Jim’s specific contribution to the discussion is to frame this relative immiseration, not in terms of attacks on entitled white masculinity by heroically triumphant women and people of color (which, incidentally, become effects as much as causes in his analysis), but the more structural and seemingly benign dynamics of post-scarcity consumer economy. We don’t need these boys as breadwinners because advanced industrial productivity has replaced mass labor – what’s left is a lot of feminized make-work in the ‘service economy’. And we don’t need them as warriors for the military version of the same reasons – drones and special ops get most of the real work of power done, and most of that’s make-work too, bad habits more than any kind of security necessity. So, who are these boys and what are they for? Not at all clear at the moment. In some sense, they’re just like the dead wood in the forest that used to get cleared out by little fires now and again, like regular wars used to clear out the surplus male population; now we keep both fires and wars from happening, with all that fuel lying around waiting for a spark. What would be the acceptable version of a controlled burn?

Jim draws on his outstanding work on the intellectual history of turn-of-the-century America to invoke William James, diagnosing the dynamic and predicting the problems:

James correlated the impending demise of those virtues with “pacific cosmopolitan industrialism”—a stage of development in which an older “pain economy” organized by the emotional austerity of necessary labor was giving way to a “pleasure economy” animated by the emotional surplus of consumer culture. This new economy, according to James, was a world without producers, “a world of clerks and teachers, of co-educators and zoophily, of ‘consumer’s leagues’ and ‘associated charities,’ of industrialism unlimited and feminism unabashed.”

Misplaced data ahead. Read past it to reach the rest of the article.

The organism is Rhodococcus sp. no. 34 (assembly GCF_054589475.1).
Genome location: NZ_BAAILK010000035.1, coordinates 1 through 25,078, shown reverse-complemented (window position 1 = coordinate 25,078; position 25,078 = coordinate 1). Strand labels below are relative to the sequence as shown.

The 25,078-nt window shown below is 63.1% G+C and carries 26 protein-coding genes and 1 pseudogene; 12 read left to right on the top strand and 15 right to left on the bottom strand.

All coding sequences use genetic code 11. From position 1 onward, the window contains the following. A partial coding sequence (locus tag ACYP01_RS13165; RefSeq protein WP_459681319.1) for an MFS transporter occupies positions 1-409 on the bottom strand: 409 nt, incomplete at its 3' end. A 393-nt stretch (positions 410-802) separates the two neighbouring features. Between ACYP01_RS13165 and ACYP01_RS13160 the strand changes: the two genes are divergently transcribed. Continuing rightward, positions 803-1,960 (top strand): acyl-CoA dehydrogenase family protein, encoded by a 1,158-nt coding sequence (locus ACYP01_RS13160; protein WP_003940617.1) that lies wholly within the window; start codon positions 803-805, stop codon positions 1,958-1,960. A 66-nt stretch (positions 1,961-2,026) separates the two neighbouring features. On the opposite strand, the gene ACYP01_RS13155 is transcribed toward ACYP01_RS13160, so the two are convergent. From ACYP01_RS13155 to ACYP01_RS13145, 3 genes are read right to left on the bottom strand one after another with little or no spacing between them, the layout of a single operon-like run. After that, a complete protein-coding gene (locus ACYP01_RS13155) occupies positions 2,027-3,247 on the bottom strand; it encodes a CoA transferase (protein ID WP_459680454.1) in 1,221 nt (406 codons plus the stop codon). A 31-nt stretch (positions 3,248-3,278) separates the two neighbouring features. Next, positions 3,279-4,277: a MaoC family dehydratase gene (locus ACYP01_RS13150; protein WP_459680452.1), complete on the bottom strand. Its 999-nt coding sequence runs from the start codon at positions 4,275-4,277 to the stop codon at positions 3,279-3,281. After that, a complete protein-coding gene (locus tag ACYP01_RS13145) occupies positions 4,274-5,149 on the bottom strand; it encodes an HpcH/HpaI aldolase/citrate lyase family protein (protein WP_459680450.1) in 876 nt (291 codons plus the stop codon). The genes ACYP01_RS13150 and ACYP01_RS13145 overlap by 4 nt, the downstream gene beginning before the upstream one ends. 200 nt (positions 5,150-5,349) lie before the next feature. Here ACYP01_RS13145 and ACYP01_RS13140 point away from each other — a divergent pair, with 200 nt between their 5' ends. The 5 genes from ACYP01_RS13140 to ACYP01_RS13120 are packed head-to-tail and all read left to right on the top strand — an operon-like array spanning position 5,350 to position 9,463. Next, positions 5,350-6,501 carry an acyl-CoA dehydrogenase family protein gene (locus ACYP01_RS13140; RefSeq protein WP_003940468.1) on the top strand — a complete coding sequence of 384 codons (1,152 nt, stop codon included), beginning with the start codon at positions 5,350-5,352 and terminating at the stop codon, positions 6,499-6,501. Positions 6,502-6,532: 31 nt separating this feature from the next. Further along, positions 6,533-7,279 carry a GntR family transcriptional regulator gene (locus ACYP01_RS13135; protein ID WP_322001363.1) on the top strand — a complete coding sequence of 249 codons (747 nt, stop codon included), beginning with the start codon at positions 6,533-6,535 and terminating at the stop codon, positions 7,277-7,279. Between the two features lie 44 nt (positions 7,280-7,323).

From the standpoint of that correlation, the decline of necessary labor or productive callings, and the consequent confusion of male and female spheres—“feminism unabashed”—became the elements of an identity crisis for every man; for they threatened to dissolve the ego boundaries hitherto determined by the sanctions of scarcity, both economic and emotional.

Here’s how James put it: “The transition to a ‘pleasure economy’ may be fatal to a being wielding no powers of defence against its disintegrative influences. If we speak of the fear of emancipation from the fear regime, we put the whole situation into a single phrase: fear regarding ourselves now taking place of the ancient fear of the enemy.”

I think Jim’s right about all of it, including that we’re going to have to get clear on how the new post-scarcity order needs a new ideology of self, because the old one based on labor, discipline, and sacrifice is obsolete. And I can see how these shooters are effectively canaries in the coal mine of that process, outliers on the bloody trailing edge of the old order like Paris Hilton and The Situation are cautionary tales on the frontiers of the new.